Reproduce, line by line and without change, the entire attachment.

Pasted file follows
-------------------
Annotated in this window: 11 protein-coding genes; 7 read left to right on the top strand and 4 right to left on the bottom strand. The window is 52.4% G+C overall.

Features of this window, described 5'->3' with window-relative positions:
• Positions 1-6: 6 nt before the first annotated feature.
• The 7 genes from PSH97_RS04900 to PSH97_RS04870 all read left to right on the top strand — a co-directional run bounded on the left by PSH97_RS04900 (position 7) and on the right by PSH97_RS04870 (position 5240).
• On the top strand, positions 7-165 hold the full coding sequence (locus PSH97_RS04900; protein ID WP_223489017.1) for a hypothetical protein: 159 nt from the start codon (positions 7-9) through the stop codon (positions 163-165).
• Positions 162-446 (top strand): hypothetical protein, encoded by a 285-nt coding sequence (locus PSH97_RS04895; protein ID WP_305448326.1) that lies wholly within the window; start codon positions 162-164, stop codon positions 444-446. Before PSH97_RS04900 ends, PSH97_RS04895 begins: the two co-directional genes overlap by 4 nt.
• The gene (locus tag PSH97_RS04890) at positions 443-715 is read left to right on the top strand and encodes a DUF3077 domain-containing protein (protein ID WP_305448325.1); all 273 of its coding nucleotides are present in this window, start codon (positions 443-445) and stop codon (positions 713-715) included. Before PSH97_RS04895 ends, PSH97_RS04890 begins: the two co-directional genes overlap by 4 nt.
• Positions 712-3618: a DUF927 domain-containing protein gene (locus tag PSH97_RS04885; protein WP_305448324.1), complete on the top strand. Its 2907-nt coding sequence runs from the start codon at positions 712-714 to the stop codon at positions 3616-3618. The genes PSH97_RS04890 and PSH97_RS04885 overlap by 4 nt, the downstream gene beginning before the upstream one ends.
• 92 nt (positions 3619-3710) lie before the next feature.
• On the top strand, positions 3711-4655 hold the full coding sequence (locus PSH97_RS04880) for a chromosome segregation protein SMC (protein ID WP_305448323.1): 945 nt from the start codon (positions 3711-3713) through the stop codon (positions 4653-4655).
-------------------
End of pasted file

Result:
Annotated in this window: 11 protein-coding genes; 7 read left to right on the top strand and 4 right to left on the bottom strand. The window is 52.4% G+C overall.

Features of this window, described 5'->3' with window-relative positions:
• Positions 1-6: 6 nt before the first annotated feature.
• The 7 genes from PSH97_RS04900 to PSH97_RS04870 all read left to right on the top strand — a co-directional run bounded on the left by PSH97_RS04900 (position 7) and on the right by PSH97_RS04870 (position 5240).
• On the top strand, positions 7-165 hold the full coding sequence (locus PSH97_RS04900; protein ID WP_223489017.1) for a hypothetical protein: 159 nt from the start codon (positions 7-9) through the stop codon (positions 163-165).
• Positions 162-446 (top strand): hypothetical protein, encoded by a 285-nt coding sequence (locus PSH97_RS04895; protein ID WP_305448326.1) that lies wholly within the window; start codon positions 162-164, stop codon positions 444-446. Before PSH97_RS04900 ends, PSH97_RS04895 begins: the two co-directional genes overlap by 4 nt.
• The gene (locus tag PSH97_RS04890) at positions 443-715 is read left to right on the top strand and encodes a DUF3077 domain-containing protein (protein ID WP_305448325.1); all 273 of its coding nucleotides are present in this window, start codon (positions 443-445) and stop codon (positions 713-715) included. Before PSH97_RS04895 ends, PSH97_RS04890 begins: the two co-directional genes overlap by 4 nt.
• Positions 712-3618: a DUF927 domain-containing protein gene (locus tag PSH97_RS04885; protein WP_305448324.1), complete on the top strand. Its 2907-nt coding sequence runs from the start codon at positions 712-714 to the stop codon at positions 3616-3618. The genes PSH97_RS04890 and PSH97_RS04885 overlap by 4 nt, the downstream gene beginning before the upstream one ends.
• 92 nt (positions 3619-3710) lie before the next feature.
• On the top strand, positions 3711-4655 hold the full coding sequence (locus PSH97_RS04880) for a chromosome segregation protein SMC (protein ID WP_305448323.1): 945 nt from the start codon (positions 3711-3713) through the stop codon (positions 4653-4655).